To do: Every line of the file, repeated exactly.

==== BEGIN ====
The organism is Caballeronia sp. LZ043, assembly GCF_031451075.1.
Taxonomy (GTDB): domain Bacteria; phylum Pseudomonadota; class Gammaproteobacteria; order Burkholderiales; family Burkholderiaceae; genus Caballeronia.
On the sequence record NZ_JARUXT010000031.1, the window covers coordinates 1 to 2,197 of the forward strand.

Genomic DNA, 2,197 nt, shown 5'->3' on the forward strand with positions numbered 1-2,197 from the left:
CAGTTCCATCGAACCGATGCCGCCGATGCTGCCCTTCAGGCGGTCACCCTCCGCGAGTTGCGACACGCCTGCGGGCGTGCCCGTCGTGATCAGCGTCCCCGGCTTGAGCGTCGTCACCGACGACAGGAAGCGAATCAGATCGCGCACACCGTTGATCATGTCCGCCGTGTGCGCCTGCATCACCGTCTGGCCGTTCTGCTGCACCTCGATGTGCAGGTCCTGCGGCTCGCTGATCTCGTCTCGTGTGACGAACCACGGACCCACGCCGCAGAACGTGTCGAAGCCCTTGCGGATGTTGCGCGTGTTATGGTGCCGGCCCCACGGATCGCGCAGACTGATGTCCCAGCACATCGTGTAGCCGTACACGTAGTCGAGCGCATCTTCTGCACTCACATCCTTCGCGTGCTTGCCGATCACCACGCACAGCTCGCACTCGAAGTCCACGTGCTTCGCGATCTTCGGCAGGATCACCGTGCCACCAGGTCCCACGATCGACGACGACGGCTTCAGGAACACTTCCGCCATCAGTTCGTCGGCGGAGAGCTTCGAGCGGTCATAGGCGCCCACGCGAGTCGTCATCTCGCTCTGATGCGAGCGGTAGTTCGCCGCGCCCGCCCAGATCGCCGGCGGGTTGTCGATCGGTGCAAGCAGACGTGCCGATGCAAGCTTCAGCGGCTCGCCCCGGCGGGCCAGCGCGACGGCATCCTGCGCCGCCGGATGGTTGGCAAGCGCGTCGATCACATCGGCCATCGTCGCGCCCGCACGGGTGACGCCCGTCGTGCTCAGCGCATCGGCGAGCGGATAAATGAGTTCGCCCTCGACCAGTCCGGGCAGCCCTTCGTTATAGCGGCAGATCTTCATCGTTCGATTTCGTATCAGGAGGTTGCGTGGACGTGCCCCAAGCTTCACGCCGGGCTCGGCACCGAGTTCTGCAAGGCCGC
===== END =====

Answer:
The organism is Caballeronia sp. LZ043, assembly GCF_031451075.1.
Taxonomy (GTDB): domain Bacteria; phylum Pseudomonadota; class Gammaproteobacteria; order Burkholderiales; family Burkholderiaceae; genus Caballeronia.
On the sequence record NZ_JARUXT010000031.1, the window covers coordinates 1 to 2,197 of the forward strand.

Genomic DNA, 2,197 nt, shown 5'->3' on the forward strand with positions numbered 1-2,197 from the left:
CAGTTCCATCGAACCGATGCCGCCGATGCTGCCCTTCAGGCGGTCACCCTCCGCGAGTTGCGACACGCCTGCGGGCGTGCCCGTCGTGATCAGCGTCCCCGGCTTGAGCGTCGTCACCGACGACAGGAAGCGAATCAGATCGCGCACACCGTTGATCATGTCCGCCGTGTGCGCCTGCATCACCGTCTGGCCGTTCTGCTGCACCTCGATGTGCAGGTCCTGCGGCTCGCTGATCTCGTCTCGTGTGACGAACCACGGACCCACGCCGCAGAACGTGTCGAAGCCCTTGCGGATGTTGCGCGTGTTATGGTGCCGGCCCCACGGATCGCGCAGACTGATGTCCCAGCACATCGTGTAGCCGTACACGTAGTCGAGCGCATCTTCTGCACTCACATCCTTCGCGTGCTTGCCGATCACCACGCACAGCTCGCACTCGAAGTCCACGTGCTTCGCGATCTTCGGCAGGATCACCGTGCCACCAGGTCCCACGATCGACGACGACGGCTTCAGGAACACTTCCGCCATCAGTTCGTCGGCGGAGAGCTTCGAGCGGTCATAGGCGCCCACGCGAGTCGTCATCTCGCTCTGATGCGAGCGGTAGTTCGCCGCGCCCGCCCAGATCGCCGGCGGGTTGTCGATCGGTGCAAGCAGACGTGCCGATGCAAGCTTCAGCGGCTCGCCCCGGCGGGCCAGCGCGACGGCATCCTGCGCCGCCGGATGGTTGGCAAGCGCGTCGATCACATCGGCCATCGTCGCGCCCGCACGGGTGACGCCCGTCGTGCTCAGCGCATCGGCGAGCGGATAAATGAGTTCGCCCTCGACCAGTCCGGGCAGCCCTTCGTTATAGCGGCAGATCTTCATCGTTCGATTTCGTATCAGGAGGTTGCGTGGACGTGCCCCAAGCTTCACGCCGGGCTCGGCACCGAGTTCTGCAAGGCCGC